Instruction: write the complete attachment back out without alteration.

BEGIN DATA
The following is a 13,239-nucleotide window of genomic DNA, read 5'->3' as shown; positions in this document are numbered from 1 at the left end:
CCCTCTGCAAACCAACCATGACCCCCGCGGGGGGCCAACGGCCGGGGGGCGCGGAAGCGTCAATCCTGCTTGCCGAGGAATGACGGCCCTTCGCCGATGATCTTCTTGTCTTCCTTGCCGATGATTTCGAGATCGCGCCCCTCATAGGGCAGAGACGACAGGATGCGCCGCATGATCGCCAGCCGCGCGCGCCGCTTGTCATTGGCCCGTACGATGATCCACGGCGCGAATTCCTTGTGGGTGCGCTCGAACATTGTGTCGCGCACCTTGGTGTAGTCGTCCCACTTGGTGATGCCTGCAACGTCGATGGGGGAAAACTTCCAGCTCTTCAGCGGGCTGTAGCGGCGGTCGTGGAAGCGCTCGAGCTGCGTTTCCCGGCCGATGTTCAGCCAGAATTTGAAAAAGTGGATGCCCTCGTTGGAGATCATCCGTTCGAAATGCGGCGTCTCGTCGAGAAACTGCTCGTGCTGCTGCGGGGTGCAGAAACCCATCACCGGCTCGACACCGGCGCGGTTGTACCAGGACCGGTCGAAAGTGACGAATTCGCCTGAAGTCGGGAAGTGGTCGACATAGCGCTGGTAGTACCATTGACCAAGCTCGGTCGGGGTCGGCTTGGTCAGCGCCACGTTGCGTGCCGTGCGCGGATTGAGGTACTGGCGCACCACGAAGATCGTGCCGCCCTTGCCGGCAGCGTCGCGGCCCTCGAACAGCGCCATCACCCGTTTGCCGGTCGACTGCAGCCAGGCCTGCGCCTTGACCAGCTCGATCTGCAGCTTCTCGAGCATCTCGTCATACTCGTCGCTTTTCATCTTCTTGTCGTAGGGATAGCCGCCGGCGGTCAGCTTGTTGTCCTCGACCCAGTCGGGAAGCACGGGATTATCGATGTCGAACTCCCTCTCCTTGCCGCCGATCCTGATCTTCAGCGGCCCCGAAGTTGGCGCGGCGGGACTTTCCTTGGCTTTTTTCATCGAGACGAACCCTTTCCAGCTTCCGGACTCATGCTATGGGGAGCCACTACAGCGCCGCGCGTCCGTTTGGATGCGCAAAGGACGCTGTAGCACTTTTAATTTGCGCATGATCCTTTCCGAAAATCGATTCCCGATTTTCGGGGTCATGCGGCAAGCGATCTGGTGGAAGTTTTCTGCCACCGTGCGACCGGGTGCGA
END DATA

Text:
The following is a 13,239-nucleotide window of genomic DNA, read 5'->3' as shown; positions in this document are numbered from 1 at the left end:
CCCTCTGCAAACCAACCATGACCCCCGCGGGGGGCCAACGGCCGGGGGGCGCGGAAGCGTCAATCCTGCTTGCCGAGGAATGACGGCCCTTCGCCGATGATCTTCTTGTCTTCCTTGCCGATGATTTCGAGATCGCGCCCCTCATAGGGCAGAGACGACAGGATGCGCCGCATGATCGCCAGCCGCGCGCGCCGCTTGTCATTGGCCCGTACGATGATCCACGGCGCGAATTCCTTGTGGGTGCGCTCGAACATTGTGTCGCGCACCTTGGTGTAGTCGTCCCACTTGGTGATGCCTGCAACGTCGATGGGGGAAAACTTCCAGCTCTTCAGCGGGCTGTAGCGGCGGTCGTGGAAGCGCTCGAGCTGCGTTTCCCGGCCGATGTTCAGCCAGAATTTGAAAAAGTGGATGCCCTCGTTGGAGATCATCCGTTCGAAATGCGGCGTCTCGTCGAGAAACTGCTCGTGCTGCTGCGGGGTGCAGAAACCCATCACCGGCTCGACACCGGCGCGGTTGTACCAGGACCGGTCGAAAGTGACGAATTCGCCTGAAGTCGGGAAGTGGTCGACATAGCGCTGGTAGTACCATTGACCAAGCTCGGTCGGGGTCGGCTTGGTCAGCGCCACGTTGCGTGCCGTGCGCGGATTGAGGTACTGGCGCACCACGAAGATCGTGCCGCCCTTGCCGGCAGCGTCGCGGCCCTCGAACAGCGCCATCACCCGTTTGCCGGTCGACTGCAGCCAGGCCTGCGCCTTGACCAGCTCGATCTGCAGCTTCTCGAGCATCTCGTCATACTCGTCGCTTTTCATCTTCTTGTCGTAGGGATAGCCGCCGGCGGTCAGCTTGTTGTCCTCGACCCAGTCGGGAAGCACGGGATTATCGATGTCGAACTCCCTCTCCTTGCCGCCGATCCTGATCTTCAGCGGCCCCGAAGTTGGCGCGGCGGGACTTTCCTTGGCTTTTTTCATCGAGACGAACCCTTTCCAGCTTCCGGACTCATGCTATGGGGAGCCACTACAGCGCCGCGCGTCCGTTTGGATGCGCAAAGGACGCTGTAGCACTTTTAATTTGCGCATGATCCTTTCCGAAAATCGATTCCCGATTTTCGGGGTCATGCGGCAAGCGATCTGGTGGAAGTTTTCTGCCACCGTGCGACCGGGTGCGA